– Screen all new affiliates/publishers via phone. Not approving until criteria are passed.
    – Advertisers can call each order or lead to verify authenticity. That would ferret out fraudulent sales and leads quickly and the publisher can be terminated right away.
    – Working closely with Advertisers to monitor any chargebacks, cancellations, voids, return…and looking at the referring source of the sale. Coordinating with their call centers to put procedures in place to notice fraud and alert someone.

    These are a few suggestions from my experience. I hope organizations like the PMA step up and put together a plan to combat affiliate fraud. But it’s really up to the ad network and Advertiser to monitor and prevent fraud from ever occurring. Thanks!

  2. We had some great discussions after the event. Thanks to Mark Roth of OfferVault for the great event. Between the PMA stepping up and defining standards and the private sector solutions being proposed by Mark and EJ of Epic, I think we have enough momentum and desire to move this issue quickly and expediently. He key will be getting the leaders in the industry involved and participating…

  3. The performance leadership summit was a good start to taking the necessary steps to pre verify affiliates to reduce the amount and scale of fraud in the performance space. Marc of Offer Vault has some good ideas on a “first line of defense” by deploying industry best practices around and certification for legitimate affiliates. Networks will then apply their own verification methods to further validate.

    At PerformLine we have built and Intra Campaign Transparency technology platform that will allow networks to have real time verification in how leads and sales are being generated. This will help Networks and Advertisers catch the fraudsters who manage to squeak through initial screening processes. As we discussed at the summit, where they incentive is high enough, there will always be fraudsters who find a way into networks in spite if their best efforts to keep them out.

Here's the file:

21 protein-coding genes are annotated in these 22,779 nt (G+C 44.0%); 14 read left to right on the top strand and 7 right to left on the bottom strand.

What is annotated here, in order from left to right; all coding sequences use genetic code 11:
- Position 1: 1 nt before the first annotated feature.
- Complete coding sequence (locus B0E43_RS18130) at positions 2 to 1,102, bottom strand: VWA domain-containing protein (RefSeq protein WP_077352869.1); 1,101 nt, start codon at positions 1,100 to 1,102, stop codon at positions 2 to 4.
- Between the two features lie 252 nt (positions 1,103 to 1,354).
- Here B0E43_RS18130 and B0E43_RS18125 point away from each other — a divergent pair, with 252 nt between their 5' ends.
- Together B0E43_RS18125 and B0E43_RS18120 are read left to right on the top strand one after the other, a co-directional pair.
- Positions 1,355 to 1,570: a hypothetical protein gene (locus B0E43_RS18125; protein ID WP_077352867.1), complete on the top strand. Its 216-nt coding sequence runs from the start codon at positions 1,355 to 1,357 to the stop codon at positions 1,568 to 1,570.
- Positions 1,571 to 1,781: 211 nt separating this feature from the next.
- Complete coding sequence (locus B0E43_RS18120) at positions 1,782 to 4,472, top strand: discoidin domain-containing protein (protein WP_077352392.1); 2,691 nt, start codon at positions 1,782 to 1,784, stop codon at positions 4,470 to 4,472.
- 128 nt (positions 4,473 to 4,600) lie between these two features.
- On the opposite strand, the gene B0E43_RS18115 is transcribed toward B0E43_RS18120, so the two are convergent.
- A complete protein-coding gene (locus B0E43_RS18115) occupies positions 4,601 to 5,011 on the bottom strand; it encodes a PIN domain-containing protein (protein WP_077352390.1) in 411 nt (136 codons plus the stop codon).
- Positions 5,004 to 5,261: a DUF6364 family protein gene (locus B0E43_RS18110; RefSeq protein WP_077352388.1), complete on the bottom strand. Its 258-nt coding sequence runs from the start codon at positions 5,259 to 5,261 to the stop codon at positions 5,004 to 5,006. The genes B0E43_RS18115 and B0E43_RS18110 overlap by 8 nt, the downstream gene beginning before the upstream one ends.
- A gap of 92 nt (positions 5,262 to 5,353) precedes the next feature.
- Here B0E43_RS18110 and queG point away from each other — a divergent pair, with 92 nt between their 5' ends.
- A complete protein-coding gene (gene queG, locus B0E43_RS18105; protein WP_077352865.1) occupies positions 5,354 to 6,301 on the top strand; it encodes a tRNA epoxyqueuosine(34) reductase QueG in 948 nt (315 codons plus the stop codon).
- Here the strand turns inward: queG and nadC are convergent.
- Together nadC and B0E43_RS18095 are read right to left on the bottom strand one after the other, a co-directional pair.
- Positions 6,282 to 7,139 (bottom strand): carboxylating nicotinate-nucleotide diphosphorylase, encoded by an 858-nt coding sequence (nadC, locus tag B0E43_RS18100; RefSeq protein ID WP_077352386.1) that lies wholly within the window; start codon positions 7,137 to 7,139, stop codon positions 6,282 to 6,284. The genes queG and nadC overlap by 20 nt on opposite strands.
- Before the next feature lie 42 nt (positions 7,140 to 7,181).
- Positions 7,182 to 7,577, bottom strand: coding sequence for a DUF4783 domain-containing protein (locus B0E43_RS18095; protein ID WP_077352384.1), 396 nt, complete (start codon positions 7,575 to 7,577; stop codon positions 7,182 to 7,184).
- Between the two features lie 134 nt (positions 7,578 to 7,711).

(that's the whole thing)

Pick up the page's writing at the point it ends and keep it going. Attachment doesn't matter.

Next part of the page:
4. My impression of the nasty reputation of the term, “affiliate marketing” had nothing to do with publishers defrauding networks.

    I thought it was about “Get Rich Quick” purveyors of eBooks. Like, buy this 10-page PDF, and tomorrow you will be sleeping till noon and working in your pajamas. Without an understanding of how much work and stress it takes to be in that position.

    Anyway… Blacklists Of Naughty Publishers? They exist informally.

    I had some of my info, including a URL, used by a scammer who was signing up for network accounts, pretending to be me. But with their traffic and their PO Box for payments. t affiliate/CPA, but also CPM. That was a hassle to respond to the networks (I actually got email confirmations for the signups, and tried to have the scammer banned. With that postal address blacklisted. And measures against this use other people’s info

    I strongly agree with requiring email from the submitted site. If I want to run your ads on, then I should be able to give a challenge/response

    OTOH, confirmations are a hassle. Some networks want to send items your physical address (which might have security/theft problems) I seem to recall Google sending a postcard with a PIN. Some other networks want a phone conversation (hassle when twelve hours time zone distance.)

    But, anyway, “the ugly stepchild”? That also comes from being associated recently with weight-loss, bogus-celeb-endorsed, monthly-billed, type of deception. Resulting in those evil, “Affiliate Marketers” getting slapped by the FTC.